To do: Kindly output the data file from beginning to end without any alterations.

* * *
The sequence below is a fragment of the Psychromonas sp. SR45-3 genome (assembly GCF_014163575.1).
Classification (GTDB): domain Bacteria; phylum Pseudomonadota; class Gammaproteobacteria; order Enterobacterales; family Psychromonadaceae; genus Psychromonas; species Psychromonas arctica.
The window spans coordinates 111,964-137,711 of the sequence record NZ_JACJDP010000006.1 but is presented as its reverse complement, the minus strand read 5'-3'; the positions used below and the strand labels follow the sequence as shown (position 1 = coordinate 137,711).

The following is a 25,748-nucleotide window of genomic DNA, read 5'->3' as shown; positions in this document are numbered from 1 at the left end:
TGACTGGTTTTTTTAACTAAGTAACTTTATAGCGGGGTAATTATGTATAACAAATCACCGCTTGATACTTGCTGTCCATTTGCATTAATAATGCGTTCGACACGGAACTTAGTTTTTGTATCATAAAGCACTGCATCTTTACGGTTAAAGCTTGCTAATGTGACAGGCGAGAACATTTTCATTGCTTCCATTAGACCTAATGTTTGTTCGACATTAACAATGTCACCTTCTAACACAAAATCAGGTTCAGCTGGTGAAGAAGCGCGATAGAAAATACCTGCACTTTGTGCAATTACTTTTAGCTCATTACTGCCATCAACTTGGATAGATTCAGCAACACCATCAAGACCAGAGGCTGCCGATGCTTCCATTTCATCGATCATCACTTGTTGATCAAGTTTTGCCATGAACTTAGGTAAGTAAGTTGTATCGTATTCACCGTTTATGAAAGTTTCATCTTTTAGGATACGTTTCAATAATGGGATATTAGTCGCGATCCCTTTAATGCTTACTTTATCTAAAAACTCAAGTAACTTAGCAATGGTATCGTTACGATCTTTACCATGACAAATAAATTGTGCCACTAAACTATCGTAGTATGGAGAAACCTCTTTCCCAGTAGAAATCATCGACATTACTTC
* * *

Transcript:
The sequence below is a fragment of the Psychromonas sp. SR45-3 genome (assembly GCF_014163575.1).
Classification (GTDB): domain Bacteria; phylum Pseudomonadota; class Gammaproteobacteria; order Enterobacterales; family Psychromonadaceae; genus Psychromonas; species Psychromonas arctica.
The window spans coordinates 111,964-137,711 of the sequence record NZ_JACJDP010000006.1 but is presented as its reverse complement, the minus strand read 5'-3'; the positions used below and the strand labels follow the sequence as shown (position 1 = coordinate 137,711).

The following is a 25,748-nucleotide window of genomic DNA, read 5'->3' as shown; positions in this document are numbered from 1 at the left end:
TGACTGGTTTTTTTAACTAAGTAACTTTATAGCGGGGTAATTATGTATAACAAATCACCGCTTGATACTTGCTGTCCATTTGCATTAATAATGCGTTCGACACGGAACTTAGTTTTTGTATCATAAAGCACTGCATCTTTACGGTTAAAGCTTGCTAATGTGACAGGCGAGAACATTTTCATTGCTTCCATTAGACCTAATGTTTGTTCGACATTAACAATGTCACCTTCTAACACAAAATCAGGTTCAGCTGGTGAAGAAGCGCGATAGAAAATACCTGCACTTTGTGCAATTACTTTTAGCTCATTACTGCCATCAACTTGGATAGATTCAGCAACACCATCAAGACCAGAGGCTGCCGATGCTTCCATTTCATCGATCATCACTTGTTGATCAAGTTTTGCCATGAACTTAGGTAAGTAAGTTGTATCGTATTCACCGTTTATGAAAGTTTCATCTTTTAGGATACGTTTCAATAATGGGATATTAGTCGCGATCCCTTTAATGCTTACTTTATCTAAAAACTCAAGTAACTTAGCAATGGTATCGTTACGATCTTTACCATGACAAATAAATTGTGCCACTAAACTATCGTAGTATGGAGAAACCTCTTTCCCAGTAGAAATCATCGACATTACTTC